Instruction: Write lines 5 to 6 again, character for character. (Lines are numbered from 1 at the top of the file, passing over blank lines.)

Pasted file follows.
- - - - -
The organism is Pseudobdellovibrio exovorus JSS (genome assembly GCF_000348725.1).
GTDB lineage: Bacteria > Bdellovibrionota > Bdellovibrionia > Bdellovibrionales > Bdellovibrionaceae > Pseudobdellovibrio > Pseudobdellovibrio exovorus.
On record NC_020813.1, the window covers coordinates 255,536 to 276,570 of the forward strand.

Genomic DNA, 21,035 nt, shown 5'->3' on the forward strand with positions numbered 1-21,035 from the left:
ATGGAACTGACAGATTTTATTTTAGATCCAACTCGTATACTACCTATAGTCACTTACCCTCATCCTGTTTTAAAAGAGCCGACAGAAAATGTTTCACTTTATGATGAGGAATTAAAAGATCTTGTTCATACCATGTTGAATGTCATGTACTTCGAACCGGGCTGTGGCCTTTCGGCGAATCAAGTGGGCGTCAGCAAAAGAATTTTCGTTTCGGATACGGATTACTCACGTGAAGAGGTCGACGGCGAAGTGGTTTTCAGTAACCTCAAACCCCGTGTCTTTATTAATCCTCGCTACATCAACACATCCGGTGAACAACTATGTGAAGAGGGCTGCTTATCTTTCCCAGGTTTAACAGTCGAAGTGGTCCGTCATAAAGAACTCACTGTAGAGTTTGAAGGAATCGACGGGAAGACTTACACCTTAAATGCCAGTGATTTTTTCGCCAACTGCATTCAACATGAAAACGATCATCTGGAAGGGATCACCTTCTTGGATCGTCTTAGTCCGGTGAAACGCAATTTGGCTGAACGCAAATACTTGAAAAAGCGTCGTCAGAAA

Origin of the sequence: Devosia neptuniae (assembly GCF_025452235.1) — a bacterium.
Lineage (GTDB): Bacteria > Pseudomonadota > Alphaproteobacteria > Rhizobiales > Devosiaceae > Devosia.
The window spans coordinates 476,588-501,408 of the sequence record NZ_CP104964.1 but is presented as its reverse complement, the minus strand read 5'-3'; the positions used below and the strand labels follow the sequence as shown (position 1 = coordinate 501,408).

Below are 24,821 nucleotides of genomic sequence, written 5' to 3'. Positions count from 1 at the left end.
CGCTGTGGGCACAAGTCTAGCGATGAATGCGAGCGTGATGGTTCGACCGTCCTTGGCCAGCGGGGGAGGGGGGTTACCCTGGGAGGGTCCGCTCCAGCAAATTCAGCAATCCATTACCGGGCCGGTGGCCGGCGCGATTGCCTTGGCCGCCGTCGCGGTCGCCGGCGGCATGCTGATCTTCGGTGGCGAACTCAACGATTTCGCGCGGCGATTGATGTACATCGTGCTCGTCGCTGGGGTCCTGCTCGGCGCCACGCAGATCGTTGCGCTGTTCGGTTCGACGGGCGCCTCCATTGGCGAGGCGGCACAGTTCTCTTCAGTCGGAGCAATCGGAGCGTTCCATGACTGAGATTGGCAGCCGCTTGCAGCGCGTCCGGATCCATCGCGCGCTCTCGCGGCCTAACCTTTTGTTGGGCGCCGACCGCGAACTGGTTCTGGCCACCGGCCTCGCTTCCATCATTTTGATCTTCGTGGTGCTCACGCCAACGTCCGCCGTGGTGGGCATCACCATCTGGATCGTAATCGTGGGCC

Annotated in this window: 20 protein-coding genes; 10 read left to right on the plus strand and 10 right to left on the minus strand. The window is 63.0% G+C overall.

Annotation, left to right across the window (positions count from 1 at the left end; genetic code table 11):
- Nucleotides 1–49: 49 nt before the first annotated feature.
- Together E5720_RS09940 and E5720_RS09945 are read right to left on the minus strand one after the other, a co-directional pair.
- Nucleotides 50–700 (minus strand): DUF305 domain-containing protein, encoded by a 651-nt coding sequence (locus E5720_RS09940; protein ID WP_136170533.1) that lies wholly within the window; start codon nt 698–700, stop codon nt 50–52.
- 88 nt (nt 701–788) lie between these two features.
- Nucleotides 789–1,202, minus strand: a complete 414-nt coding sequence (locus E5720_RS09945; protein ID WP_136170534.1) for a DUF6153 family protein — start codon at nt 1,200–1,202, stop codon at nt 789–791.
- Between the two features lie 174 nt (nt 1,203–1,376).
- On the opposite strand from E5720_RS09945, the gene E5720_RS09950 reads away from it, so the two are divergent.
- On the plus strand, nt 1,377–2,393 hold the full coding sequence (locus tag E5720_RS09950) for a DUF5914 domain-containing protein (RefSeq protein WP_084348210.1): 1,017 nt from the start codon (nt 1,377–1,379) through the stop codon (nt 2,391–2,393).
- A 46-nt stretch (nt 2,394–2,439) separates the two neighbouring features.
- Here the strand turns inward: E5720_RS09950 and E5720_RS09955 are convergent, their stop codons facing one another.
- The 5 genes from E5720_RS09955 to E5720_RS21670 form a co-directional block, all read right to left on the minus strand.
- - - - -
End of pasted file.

ATGGAACTGACAGATTTTATTTTAGATCCAACTCGTATACTACCTATAGTCACTTACCCTCATCCTGTTTTAAAAGAGCCGACAGAAAATGTTTCACTTTATGATGAGGAATTAAAAGATCTTGTTCATACCATGTTGAATGTCATGTACTTCGAACCGGGCTGTGGCCTTTCGGCGAATCAAGTGGGCGTCAGCAAAAGAATTTTCGTTTCGGATACGGATTACTCACGTGAAGAGGTCGACGGCGAAGTGGTTTTCAGTAACCTCAAACCCCGTGTCTTTATTAATCCTCGCTACATCAACACATCCGGTGAACAACTATGTGAAGAGGGCTGCTTATCTTTCCCAGGTTTAACAGTCGAAGTGGTCCGTCATAAAGAACTCACTGTAGAGTTTGAAGGAATCGACGGGAAGACTTACACCTTAAATGCCAGTGATTTTTTCGCCAACTGCATTCAACATGAAAACGATCATCTGGAAGGGATCACCTTCTTGGATCGTCTTAGTCCGGTGAAACGCAATTTGGCTGAACGCAAATACTTGAAAAAGCGTCGTCAGAAA

Origin of the sequence: Devosia neptuniae (assembly GCF_025452235.1) — a bacterium.